HAVE BLUE was the code name for two Stealth technology demonstrator aircraft built by Lockheed's (in)famous Skunk Works around 1980. They were the first flying stealth aircraft; however, they didn't have much in the in the way of systems (no weapons, comm gear, etc.). They were the direct precursors to the YF-117 prototypes, and look like a 1/3 to 1/2 size version of the stealth fighter but narrower, and, as chronoso reminds me, their vertical stabilizers angle in towards the centerline instead of outwards like those on the F-117. Their delta wings are swept back more sharply, as they don't have bomb bays or any of the large internal systems that must fit inside the operational F-117 body.

There were two HAVE BLUE aircraft. Both flew at Groom Lake (Area 51), although the media will only say they flew at a 'secret testing facility in Nevada,' and were probably responsible for some of the Area 51 sightings made around 1980. They were completely unlike any aircraft then known, as they were the first designed using nothing but flat panels and straight edges - their shape was dictated by the requirement to keep a low radar cross-section.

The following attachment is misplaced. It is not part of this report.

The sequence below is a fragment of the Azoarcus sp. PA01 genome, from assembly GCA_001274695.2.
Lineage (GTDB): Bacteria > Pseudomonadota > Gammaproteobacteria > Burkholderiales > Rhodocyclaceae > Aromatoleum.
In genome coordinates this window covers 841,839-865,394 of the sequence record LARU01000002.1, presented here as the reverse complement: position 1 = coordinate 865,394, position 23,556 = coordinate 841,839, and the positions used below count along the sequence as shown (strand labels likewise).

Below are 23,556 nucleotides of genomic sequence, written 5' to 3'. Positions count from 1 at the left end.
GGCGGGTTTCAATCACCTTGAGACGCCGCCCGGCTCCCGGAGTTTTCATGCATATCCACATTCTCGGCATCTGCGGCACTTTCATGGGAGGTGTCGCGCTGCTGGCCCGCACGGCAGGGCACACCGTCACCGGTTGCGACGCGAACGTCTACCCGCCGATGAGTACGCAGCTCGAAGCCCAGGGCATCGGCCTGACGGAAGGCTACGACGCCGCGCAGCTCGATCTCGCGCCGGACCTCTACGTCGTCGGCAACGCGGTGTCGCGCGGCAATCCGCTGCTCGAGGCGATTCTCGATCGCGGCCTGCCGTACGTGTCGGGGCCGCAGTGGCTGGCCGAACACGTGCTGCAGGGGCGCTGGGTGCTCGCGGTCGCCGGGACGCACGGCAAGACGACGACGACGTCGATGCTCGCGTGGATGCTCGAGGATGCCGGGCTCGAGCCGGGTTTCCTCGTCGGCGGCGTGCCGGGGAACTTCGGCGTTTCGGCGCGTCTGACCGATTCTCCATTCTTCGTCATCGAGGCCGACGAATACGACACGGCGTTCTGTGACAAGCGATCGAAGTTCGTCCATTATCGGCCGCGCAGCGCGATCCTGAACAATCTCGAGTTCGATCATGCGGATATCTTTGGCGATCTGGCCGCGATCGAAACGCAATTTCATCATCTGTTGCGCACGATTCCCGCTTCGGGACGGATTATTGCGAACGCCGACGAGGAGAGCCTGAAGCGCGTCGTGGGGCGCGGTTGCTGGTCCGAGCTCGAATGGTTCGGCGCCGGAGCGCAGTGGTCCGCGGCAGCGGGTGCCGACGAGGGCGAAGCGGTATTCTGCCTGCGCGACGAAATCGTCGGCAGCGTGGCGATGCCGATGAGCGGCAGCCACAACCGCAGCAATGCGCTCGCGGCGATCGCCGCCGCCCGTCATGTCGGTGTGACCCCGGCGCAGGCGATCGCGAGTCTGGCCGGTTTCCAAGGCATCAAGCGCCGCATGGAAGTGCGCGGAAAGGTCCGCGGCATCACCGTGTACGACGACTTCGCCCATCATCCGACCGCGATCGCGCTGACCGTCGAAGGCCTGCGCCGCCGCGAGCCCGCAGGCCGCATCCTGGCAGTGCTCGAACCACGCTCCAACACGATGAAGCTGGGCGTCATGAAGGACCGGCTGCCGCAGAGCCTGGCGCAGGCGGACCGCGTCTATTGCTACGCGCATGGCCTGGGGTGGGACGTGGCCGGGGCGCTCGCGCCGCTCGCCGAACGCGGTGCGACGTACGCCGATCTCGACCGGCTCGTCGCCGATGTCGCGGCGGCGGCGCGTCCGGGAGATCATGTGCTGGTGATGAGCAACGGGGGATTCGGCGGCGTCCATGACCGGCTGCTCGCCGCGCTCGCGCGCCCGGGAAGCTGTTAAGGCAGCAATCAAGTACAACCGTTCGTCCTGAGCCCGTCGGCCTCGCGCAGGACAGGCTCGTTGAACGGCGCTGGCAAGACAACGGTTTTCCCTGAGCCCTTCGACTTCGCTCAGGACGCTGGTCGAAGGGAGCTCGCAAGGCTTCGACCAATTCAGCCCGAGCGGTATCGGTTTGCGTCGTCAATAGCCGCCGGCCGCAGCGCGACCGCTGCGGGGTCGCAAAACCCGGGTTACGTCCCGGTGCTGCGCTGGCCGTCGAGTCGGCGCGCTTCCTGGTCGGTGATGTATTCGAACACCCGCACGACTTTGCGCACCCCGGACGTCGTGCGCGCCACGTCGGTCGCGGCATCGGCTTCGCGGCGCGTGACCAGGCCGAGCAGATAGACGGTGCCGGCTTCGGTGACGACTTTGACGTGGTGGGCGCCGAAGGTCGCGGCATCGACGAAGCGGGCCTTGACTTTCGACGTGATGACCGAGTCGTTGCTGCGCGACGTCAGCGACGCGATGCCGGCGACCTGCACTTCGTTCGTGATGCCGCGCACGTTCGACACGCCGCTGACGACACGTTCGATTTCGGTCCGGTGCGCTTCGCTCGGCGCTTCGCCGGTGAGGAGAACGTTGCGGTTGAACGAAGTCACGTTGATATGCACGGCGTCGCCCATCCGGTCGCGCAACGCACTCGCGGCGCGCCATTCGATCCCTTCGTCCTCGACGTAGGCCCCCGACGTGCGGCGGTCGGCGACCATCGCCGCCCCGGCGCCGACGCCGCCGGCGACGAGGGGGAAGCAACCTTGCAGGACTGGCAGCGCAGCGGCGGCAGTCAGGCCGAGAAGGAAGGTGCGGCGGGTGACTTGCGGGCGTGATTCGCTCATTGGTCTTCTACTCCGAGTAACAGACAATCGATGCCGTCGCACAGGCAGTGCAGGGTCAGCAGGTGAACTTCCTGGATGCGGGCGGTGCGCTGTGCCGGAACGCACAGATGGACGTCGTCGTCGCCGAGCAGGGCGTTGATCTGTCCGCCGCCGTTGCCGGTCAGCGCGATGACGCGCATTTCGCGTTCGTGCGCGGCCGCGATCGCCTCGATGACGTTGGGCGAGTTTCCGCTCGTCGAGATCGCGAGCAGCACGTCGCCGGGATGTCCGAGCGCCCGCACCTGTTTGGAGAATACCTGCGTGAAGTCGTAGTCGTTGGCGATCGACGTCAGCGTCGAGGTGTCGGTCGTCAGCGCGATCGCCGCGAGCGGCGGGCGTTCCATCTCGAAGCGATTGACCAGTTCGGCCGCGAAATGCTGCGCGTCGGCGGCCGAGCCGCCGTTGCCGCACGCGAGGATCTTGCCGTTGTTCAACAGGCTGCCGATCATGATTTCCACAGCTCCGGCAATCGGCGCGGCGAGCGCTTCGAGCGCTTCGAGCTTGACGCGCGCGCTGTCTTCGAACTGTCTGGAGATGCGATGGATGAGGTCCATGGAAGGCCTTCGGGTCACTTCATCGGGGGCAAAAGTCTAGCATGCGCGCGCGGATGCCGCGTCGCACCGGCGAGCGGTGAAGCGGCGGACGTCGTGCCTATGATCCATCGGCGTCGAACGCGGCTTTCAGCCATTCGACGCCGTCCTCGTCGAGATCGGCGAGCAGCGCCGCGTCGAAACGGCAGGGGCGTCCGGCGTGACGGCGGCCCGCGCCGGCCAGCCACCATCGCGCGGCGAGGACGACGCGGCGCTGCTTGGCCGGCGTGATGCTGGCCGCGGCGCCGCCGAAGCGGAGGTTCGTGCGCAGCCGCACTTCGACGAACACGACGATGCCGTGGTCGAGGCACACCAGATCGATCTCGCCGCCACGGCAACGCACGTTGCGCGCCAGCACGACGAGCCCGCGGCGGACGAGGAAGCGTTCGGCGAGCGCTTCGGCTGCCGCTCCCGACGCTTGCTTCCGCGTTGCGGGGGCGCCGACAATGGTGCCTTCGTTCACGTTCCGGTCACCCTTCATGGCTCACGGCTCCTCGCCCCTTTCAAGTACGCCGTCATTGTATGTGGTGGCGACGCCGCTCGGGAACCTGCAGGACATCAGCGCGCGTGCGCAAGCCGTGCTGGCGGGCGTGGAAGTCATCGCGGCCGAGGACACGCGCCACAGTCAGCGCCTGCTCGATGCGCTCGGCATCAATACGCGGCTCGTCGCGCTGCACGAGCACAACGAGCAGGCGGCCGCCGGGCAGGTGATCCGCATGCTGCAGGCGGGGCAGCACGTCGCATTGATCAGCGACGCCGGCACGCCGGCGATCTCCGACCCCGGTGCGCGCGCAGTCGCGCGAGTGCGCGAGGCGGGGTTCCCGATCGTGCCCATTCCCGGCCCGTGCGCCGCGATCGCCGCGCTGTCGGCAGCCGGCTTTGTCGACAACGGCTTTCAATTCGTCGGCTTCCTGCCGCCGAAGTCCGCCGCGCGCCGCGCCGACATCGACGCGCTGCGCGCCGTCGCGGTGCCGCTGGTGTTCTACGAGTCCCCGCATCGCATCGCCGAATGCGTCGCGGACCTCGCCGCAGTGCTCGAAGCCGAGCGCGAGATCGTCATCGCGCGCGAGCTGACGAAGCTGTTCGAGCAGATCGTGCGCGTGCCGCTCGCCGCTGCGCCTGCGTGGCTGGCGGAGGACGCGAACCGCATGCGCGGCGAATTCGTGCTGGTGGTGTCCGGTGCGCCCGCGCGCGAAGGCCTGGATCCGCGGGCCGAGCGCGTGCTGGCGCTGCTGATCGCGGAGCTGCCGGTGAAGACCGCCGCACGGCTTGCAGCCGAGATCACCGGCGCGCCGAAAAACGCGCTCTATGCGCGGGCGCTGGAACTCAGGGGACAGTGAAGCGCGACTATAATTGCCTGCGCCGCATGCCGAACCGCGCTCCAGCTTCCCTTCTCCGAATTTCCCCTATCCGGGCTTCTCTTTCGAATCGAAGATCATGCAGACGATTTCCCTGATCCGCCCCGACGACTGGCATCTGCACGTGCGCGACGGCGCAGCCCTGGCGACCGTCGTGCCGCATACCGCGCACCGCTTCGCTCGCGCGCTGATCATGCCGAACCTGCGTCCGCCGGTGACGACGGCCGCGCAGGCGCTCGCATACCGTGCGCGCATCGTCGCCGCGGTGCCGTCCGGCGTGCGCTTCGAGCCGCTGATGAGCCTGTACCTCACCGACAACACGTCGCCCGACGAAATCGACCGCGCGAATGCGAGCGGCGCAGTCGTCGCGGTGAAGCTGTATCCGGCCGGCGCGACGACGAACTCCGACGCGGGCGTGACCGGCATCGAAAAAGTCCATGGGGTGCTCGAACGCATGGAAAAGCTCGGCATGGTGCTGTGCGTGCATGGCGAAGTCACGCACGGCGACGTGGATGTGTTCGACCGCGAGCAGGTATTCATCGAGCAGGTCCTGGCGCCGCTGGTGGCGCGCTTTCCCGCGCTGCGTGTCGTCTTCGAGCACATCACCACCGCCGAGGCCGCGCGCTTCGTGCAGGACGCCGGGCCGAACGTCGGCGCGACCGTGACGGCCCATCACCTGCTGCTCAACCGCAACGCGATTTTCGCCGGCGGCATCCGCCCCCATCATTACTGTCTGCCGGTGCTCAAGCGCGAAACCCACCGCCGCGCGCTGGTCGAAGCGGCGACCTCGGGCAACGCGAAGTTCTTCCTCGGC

Although the HAVE BLUE team was sure of the plane's design as it applied to the radar cross section, no one had yet tried to make the ungainly thing actually fly until then. The HAVE BLUE was fully fly-by-wire, as (like its younger and larger brother the F-117) the HAVE BLUE is dynamically unstable in the air and requires computer support to remain controllable.

One fun factoid: most of the work done on the F-117's stealth characteristics, which rely more on shape and design than materials, was based on a publication by a fairly obscure Soviet physicist who had extended Maxwell's equations to describe electromagnetic reflection off surfaces and edges.